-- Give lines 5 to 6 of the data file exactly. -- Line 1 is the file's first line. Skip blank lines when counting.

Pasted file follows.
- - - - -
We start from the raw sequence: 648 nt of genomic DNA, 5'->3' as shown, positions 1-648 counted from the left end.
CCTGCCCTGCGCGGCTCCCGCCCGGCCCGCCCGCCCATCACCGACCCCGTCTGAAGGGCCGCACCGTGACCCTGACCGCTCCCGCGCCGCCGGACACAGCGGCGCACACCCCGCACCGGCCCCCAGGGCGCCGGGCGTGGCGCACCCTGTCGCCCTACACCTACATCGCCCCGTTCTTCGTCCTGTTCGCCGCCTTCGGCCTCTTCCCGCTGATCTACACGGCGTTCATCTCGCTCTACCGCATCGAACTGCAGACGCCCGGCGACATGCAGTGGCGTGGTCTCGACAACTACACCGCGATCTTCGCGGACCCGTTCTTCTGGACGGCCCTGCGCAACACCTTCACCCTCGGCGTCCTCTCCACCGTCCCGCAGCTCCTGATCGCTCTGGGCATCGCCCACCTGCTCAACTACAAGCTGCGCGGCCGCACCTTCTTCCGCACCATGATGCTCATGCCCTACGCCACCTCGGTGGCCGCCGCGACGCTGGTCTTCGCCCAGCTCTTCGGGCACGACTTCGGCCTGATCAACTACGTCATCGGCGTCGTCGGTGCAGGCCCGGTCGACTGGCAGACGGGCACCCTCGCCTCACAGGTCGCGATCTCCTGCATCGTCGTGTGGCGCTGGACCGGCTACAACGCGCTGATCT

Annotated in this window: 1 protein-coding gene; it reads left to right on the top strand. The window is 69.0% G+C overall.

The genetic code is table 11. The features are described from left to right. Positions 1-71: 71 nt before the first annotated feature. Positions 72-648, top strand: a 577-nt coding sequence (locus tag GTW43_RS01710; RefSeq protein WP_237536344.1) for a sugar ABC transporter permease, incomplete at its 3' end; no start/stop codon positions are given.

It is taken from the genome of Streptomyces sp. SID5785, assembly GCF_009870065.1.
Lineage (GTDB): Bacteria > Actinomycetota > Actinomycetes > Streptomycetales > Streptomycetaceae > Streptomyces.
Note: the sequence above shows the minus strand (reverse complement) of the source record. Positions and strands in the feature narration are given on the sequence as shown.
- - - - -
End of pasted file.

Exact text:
It is taken from the genome of Streptomyces sp. SID5785, assembly GCF_009870065.1.
Lineage (GTDB): Bacteria > Actinomycetota > Actinomycetes > Streptomycetales > Streptomycetaceae > Streptomyces.